Yesterday, I decided that I needed to go plant shopping to lift my spirits a bit.
It’s funny, but I am not a shopper in the way that women are stereotypically thought to be shoppers. I only own 3 pairs of shoes. Clothes shopping is something that I despise. I seem to lack the latent gathering instinct that makes shopping enjoyable for many women. That is until I go plant shopping.
Then it’s “get outta my way, I have a credit card and I am not afraid to use it.” The endorphins run high when I get within a 100 feet of a nursery.
So, in my plant induced funk, I went plant shopping.
While I was shopping, I found the most amazing little plant. It is called a Micro-Tom Tomato and it is a super dwarf tomato plant.
The tomatoes you see on the plant in the picture are full sized, they only need to turn red. (Sorry I do not have a picture of a red tomato on the plant but the overwhelming need to eat a garden grown tomato, no matter how small, overtook me.) This plant grows only to a strapping 7 inches tall.
Really, this tomato is only a novelty. I am not really sure what you can do with a pea size tomato. But, since I have never seen a Micro Tom Tomato and since I love anything that is a novelty, I bought three.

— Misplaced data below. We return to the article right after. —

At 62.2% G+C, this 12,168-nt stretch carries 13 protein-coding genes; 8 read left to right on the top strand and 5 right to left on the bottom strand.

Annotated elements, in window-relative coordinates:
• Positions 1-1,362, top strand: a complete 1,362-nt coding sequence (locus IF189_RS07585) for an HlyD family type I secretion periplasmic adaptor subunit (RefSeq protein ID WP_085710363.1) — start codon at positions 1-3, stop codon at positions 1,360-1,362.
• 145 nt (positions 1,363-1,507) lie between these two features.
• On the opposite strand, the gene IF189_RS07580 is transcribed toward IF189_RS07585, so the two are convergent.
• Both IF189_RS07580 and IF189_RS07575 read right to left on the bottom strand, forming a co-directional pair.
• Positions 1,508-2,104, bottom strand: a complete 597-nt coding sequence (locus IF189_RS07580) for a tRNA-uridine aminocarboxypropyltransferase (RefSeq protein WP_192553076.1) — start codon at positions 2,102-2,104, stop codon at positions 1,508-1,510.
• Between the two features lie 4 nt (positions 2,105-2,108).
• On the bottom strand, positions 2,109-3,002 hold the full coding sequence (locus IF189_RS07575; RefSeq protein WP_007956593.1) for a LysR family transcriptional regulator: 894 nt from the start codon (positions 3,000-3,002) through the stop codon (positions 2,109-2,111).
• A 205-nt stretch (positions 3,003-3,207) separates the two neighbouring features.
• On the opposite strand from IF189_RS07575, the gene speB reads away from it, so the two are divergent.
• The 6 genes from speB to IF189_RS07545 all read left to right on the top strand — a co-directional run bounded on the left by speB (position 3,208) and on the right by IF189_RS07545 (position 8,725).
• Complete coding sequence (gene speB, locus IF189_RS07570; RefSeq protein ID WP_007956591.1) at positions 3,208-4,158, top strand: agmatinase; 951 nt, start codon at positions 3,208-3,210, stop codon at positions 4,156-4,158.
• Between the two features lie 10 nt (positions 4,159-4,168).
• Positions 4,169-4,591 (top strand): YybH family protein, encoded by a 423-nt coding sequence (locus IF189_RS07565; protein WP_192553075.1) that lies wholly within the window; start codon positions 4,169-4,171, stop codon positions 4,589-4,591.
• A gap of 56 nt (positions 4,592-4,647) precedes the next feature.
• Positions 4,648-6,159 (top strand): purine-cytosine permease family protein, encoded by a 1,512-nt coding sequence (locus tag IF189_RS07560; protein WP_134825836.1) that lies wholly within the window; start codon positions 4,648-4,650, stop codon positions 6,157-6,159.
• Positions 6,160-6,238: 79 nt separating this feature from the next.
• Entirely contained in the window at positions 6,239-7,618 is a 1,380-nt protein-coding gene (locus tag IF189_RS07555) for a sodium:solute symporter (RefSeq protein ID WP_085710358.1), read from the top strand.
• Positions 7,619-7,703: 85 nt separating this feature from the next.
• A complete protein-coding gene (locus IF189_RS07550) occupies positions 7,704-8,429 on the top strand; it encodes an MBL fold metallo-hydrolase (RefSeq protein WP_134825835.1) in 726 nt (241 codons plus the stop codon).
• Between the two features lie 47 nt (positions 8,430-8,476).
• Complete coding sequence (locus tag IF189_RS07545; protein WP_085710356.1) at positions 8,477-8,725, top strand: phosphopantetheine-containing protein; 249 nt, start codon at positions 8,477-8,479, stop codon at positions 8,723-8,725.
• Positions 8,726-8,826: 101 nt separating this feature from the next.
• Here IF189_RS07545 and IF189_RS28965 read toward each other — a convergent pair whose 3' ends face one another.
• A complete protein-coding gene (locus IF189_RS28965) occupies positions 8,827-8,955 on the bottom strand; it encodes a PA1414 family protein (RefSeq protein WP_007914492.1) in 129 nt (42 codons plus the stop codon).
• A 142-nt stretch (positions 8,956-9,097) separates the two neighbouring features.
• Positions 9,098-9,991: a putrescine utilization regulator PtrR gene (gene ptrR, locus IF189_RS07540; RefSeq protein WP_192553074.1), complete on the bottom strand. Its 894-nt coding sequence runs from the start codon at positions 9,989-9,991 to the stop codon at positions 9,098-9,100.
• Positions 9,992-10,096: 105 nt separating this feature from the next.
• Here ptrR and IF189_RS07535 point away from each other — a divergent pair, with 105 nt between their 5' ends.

I put them in a planter with some basil and a few marigolds. The planter is on my front porch and will make a fun conversation piece for anyone who visits.
I did a quick look-up of some information about the Micro Tom plant and learned that they do well in lower light conditions. So maybe if you have an apartment or an office with a decent light source but not enough to grow normal vegetables, this plant might work for you.
It is also a genetic freak. It has 3 genetic mutations that make it so small. It carries the self-pruning gene, a defective dwarf gene and a mutated internode length gene. I don’t know what an internode length is either but apparently it helps to make the plant smaller. I’ll let scientists worry about the fine details on such matters.
I feel better now. I have a tomato plant with tomatoes on it now. Tiny tomatoes, but tomatoes all the same.